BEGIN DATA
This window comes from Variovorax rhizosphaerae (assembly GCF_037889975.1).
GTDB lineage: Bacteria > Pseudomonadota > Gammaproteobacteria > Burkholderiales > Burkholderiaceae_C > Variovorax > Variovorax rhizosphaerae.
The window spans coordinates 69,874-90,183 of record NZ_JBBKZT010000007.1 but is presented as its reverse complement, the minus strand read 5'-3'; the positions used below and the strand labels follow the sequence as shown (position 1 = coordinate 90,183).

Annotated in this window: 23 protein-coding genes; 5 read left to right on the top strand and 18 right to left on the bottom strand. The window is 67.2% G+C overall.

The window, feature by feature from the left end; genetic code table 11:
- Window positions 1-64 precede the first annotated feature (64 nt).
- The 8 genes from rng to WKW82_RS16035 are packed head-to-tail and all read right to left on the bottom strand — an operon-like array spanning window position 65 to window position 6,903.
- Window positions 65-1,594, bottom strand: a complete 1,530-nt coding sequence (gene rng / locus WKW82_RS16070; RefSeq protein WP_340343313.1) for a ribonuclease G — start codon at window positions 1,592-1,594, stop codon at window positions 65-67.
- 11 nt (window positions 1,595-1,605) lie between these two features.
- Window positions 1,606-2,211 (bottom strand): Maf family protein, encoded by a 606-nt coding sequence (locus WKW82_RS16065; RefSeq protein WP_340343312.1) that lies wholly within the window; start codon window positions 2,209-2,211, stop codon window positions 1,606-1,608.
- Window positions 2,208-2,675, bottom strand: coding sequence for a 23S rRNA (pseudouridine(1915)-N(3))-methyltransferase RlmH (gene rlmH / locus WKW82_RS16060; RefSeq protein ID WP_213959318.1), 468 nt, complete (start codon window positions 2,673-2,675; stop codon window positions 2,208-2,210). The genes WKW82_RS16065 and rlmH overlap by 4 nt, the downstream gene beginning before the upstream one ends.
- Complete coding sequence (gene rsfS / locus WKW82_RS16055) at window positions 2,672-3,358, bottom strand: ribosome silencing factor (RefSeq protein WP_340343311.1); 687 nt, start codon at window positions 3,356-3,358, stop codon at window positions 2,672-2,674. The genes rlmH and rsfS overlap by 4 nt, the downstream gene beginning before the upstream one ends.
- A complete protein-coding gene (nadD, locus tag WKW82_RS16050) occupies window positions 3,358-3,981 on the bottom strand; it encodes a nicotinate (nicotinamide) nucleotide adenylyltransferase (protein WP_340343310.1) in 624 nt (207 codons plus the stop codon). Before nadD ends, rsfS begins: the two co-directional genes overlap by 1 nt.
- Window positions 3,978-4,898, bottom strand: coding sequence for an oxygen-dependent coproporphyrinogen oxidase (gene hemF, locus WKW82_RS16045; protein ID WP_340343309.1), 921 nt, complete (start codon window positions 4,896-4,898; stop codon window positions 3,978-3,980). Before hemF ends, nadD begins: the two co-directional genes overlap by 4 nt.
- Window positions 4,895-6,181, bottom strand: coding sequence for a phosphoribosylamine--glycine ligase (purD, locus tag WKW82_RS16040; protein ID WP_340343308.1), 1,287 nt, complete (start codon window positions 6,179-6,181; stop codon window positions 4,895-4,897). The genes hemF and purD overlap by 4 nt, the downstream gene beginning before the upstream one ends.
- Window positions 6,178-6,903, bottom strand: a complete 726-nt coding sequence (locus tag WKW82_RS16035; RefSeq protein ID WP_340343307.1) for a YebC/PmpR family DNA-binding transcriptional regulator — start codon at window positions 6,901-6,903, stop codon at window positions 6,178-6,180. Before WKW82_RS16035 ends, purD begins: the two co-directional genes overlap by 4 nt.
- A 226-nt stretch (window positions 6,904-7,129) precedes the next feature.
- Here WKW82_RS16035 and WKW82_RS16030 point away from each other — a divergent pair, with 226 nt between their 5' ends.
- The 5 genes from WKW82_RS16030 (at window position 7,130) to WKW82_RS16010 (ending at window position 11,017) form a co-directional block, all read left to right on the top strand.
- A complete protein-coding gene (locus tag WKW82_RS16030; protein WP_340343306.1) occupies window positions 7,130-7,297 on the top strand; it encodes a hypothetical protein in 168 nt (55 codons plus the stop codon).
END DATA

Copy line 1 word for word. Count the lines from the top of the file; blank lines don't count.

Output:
This window comes from Variovorax rhizosphaerae (assembly GCF_037889975.1).